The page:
Databases without tables

Our guest speaker on the 9th was Jay Luker, a software engineer for the Astrophysics Data System (ADS), which has been at the core of all of our group projects this semester.  Jay spoke to us about two tools he has been using in his work: MongoDB and Logstash.

Many of us in the class are familiar with relational databases, which organize data into normalized tables related to each other by unique identifiers.  MongoDB databases are very different.  They are NoSQL databases, which means in part that they are “document-centric” and completely de-normalized.  They store data in collections of JSON-like documents rather than in tables, and unlike relational databases they do not require a schema.  Documents within a single collection can be structured completely differently from each other, with different sets of fields.

To get a taste of working with a MongoDB database, we set up our own free MongoDB instances on MongoHQ, which we were able to interact with from the IPython interpreter using the Python driver PyMongo.  Jay provided us with a small collection of bibliographic records from the ADS to import into our databases, and we followed along as he demonstrated how to connect to the database, create and modify collections, write some simple queries, and view the contents of documents (our steps can be found in the notes; for more on this, see the MongoDB Docs).  MongoHQ provides a nice interface for doing the same things in the browser.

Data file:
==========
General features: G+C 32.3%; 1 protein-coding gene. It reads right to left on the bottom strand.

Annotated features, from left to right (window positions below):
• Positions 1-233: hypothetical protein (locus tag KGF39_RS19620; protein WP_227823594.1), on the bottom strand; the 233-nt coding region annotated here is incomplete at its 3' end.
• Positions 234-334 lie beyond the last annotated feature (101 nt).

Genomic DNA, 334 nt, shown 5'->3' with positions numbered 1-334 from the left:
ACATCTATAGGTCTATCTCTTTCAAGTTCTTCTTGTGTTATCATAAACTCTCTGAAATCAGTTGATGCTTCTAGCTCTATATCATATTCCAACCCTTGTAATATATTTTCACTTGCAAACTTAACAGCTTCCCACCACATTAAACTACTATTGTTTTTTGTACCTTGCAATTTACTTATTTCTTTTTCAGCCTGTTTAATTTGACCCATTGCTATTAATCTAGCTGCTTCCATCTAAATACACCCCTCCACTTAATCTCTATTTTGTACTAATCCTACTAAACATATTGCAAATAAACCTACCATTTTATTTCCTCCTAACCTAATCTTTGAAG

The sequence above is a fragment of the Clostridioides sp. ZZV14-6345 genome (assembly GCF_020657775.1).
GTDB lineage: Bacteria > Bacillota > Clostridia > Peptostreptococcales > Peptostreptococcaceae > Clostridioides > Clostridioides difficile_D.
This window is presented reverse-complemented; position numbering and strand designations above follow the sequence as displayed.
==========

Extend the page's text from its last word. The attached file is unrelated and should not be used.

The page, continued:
Jay was asked whether NoSQL will replace relational databases, and he answered, no, there will always be a place for both.  There are also already some hybrids, he told us, such as Postgres, the main NoSQL competitor, which is a relational database that lets you do things in a NoSQL, document-centered way.

The remainder of class was spent on Logstash, an open source tool for managing logs and usage data.  Usage logs can provide valuable information about how users are interacting with systems, but log data is typically returned as a string, making computerized access to the data a challenge.  Jay recently switched to Logstash as a simpler way to extract, parse, and store log data for the ADS, and he gave us a quick overview of using Logstash and outputting the data to MongoDB.

Our collaborative notes (PDF 124 KB), like this post, cover primarily the MongoDB portion of the class, but there is additional information on both tools in Jay’s setup instructions and class outline.



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